COVID-19 has resulted in a surge in such ghost apartments, with real-estate developments and hotel inventories sitting empty.
A second trend has been in jobs, with the rise of the gig economy, part of the ghost jobs economy. COVID-19 has put both emphasis and stress on the gig economy, but issues such as worker protection remain unaddressed.
Another ghost trend that has emerged is in ghost virtual realities. Stock notes that while the digital economy and virtual technologies have received a boost, COVID-19 has also shed light on the loneliness and social disconnection that virtuality can result in.
Stock also commented on the rise of telehealth, and its implications on how data and information is now tracked and utilized, noting that personal and network responsibilities of this data economy has ‘abstract consequences’.
Further, Stock also discussed ghost kitchens, and how restaurants are much more networked now than before. COVID-19 froze the interest in food innovation, Stock noted, and restaurants that are going out of business are now converting to ghost kitchens to adapt.
“A ghost kitchen would be about scale, and now, in the midst of a pandemic, we see much more about the idea of staying very, very adaptable,” he said.
Moreover, Stock pointed out the rise of ‘humanless faces’ such as cashier-less retail. While this was about efficiency prior to the pandemic, it is now seen as a healthier and more trustworthy system.
However, Stock noted that erasing humans from design must be seen with skepticism. It’s not good enough to remove people, he says, but to redirect the human qualities of design into other avenues. In other words, it is important to build intelligence into these experiences to match human quality.
Finally, he noted that manufacturing needs to become a lot more adaptable, in terms of material technology, responsible manufacturing, and on-demand micro-factories, going forward.
The Work Experiment’: Leading Future Workforce
Dean of School of Design at The Hong Kong Polytechnic University Dr Kun-Pyo Lee, Eight Inc. Founder & CEO Tim Kobe, and Herman Miller Hong Kong Workplace Consultant Tatiana Gomez were in conversation with moderator Dwayne Serjeant, Executive Director, Experience Design, at EY Hong Kong, on the future of work.
With the tectonic shift that has taken place this year in terms of work, the way the world works has been redesigned. The speakers discussed the impact this has created on the workforce.
Kobe noted that it is important to discuss change, which is accelerating at a rate that is outstripping the ability to respond to it. This calls for solving for a dynamic stability where erstwhile fundamental constants before are now changing, resulting in an added focus on designing platforms for ‘living’, instead of focusing only on the ‘buildings’ dimension.
Specifically, Kobe noted that there’s a great opportunity to revisit the way urban planning is approached. There is a need for diversity in zoning, he noted, in terms of designing livable spaces that can prove more significant to people’s lives, rather than plain plug-and-play spaces for work.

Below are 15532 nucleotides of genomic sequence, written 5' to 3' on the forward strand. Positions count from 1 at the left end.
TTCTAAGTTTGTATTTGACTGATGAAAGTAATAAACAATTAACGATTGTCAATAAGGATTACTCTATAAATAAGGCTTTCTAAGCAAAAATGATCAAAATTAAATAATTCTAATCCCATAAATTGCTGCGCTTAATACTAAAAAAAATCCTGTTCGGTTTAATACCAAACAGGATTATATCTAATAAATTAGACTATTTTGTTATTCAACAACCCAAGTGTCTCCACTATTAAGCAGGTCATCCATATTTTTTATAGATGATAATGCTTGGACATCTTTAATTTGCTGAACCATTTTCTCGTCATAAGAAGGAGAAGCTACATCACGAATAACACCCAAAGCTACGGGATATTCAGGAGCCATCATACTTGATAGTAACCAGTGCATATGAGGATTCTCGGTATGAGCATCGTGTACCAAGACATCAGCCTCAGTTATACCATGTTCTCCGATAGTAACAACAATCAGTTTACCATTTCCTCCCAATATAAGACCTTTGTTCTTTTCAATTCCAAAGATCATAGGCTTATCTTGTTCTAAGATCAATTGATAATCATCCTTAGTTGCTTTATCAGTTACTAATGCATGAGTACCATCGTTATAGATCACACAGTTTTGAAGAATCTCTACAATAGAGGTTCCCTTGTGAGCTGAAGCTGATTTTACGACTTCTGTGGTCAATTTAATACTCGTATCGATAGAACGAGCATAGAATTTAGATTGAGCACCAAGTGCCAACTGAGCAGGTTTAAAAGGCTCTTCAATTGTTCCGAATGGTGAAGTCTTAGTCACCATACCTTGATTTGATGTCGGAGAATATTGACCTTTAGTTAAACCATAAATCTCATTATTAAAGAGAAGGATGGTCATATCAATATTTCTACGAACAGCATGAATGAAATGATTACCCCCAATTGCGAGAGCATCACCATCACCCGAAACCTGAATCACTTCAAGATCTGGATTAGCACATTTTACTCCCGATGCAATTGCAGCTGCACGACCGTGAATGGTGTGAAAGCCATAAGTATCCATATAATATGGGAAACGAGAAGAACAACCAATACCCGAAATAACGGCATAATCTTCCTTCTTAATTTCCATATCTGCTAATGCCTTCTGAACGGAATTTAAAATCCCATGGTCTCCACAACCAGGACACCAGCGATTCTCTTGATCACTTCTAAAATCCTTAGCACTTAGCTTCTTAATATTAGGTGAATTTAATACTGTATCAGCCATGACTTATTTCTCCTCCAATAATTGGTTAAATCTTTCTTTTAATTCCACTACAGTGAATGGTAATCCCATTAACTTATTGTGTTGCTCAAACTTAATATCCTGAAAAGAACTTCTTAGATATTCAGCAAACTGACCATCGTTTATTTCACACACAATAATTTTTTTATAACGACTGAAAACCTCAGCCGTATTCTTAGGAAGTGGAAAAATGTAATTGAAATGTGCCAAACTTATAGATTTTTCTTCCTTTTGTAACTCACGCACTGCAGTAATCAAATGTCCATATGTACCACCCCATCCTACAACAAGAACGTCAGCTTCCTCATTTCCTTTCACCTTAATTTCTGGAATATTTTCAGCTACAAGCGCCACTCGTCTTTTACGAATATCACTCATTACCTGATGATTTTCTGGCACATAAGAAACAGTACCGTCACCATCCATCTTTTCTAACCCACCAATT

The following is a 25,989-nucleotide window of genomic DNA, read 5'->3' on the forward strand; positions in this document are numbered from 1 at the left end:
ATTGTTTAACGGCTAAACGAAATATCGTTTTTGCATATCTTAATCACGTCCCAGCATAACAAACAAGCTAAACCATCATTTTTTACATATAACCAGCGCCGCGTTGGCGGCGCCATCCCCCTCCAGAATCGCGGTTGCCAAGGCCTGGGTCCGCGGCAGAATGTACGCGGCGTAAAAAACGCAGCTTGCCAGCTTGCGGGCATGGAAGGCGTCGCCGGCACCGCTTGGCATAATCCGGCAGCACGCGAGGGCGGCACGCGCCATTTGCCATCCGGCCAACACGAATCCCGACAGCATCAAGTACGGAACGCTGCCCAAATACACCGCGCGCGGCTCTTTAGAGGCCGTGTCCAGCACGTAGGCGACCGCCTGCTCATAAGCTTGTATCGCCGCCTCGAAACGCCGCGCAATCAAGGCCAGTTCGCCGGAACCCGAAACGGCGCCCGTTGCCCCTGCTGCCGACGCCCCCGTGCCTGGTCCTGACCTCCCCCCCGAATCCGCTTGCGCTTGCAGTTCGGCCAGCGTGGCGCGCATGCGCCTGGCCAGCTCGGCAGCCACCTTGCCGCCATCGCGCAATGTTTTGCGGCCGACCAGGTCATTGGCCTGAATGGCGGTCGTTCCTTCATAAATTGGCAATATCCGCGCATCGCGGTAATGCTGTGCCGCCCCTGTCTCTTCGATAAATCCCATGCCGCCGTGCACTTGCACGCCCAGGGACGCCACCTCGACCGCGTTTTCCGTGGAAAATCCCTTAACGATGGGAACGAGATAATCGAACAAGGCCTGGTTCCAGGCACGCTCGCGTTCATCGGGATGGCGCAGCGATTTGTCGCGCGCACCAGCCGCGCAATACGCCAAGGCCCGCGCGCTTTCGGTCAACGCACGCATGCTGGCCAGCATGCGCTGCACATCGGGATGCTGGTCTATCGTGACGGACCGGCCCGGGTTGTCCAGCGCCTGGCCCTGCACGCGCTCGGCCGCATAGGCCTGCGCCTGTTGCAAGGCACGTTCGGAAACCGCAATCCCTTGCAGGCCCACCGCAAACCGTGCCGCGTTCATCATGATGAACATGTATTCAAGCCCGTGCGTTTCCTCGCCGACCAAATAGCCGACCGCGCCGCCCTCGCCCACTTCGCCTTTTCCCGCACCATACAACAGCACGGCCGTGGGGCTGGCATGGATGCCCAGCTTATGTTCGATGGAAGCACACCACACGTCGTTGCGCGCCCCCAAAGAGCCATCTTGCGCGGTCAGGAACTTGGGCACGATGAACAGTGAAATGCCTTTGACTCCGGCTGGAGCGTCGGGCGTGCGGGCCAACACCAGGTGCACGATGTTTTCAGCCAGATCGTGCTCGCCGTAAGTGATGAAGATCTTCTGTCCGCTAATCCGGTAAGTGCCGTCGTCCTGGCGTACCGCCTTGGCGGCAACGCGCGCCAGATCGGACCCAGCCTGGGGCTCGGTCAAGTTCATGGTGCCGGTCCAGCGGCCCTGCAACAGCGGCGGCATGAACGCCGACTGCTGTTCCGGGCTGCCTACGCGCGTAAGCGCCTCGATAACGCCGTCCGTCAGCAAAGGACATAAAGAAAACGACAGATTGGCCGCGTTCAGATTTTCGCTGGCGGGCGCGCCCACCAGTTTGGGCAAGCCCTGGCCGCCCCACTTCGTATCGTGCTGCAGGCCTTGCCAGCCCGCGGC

People’s expectations at the workspace, Gomez noted, is not just getting the job done, but also interacting socially and a sense of belonging, which impacts their creative and innovation process.
Subsequently, offices are not going away but are going to change in terms of what they look like and how they are purposed, to accommodate the hybrid work model (a mix of on-premises and remote work).
Gomez also highlighted mental health during the discussion, which has been affected on different fronts during COVID-19. The pandemic has provided an opportunity to rethink what wellness, mental health and wellbeing mean, and how the ergonomics at the workplace can be designed in this respect.
Further, Kun-Pyo also noted that a key question educators have had to contend with is connecting emotionally with students without the physical space of educational institutions. While this is challenge, a huge advantage that current students enjoy is that they were born into the digital world, helping them adapt quickly to virtuality.
This gives students greater ownership and allows themselves to be more forthcoming with their approach to education. Further, it situates education as process-oriented, rather than outcome-oriented as in classroom sessions.
Participants at Knowledge of Design Week had free access to online networking, and all had the option of tuning in to the sessions in English, Cantonese and Putonghua.
The simultaneous translation posed a challenge to the smooth running of the event – using it can often lose the nuance of communicating in a specific language. Further, the event had to contend with challenges of executing an event during COVID-19, such as platform glitches or masks interfering with clarity of the audio.
However, despite these hindrances, Knowledge of Design Week was able to execute a conference that dove deeply into diverse design-related topics, and churned remarkable cross-sectoral insights to give the audience a clear and essential picture of how the world of design has transformed.
As Mr Yau noted in his speech, “These KODW 2020 topics are highly pertinent to our future even before COVID-19. But with what has been going on in the past few months, their importance and urgency have become more critical now than ever.”
Header image courtesy of Knowledge of Design Week 2020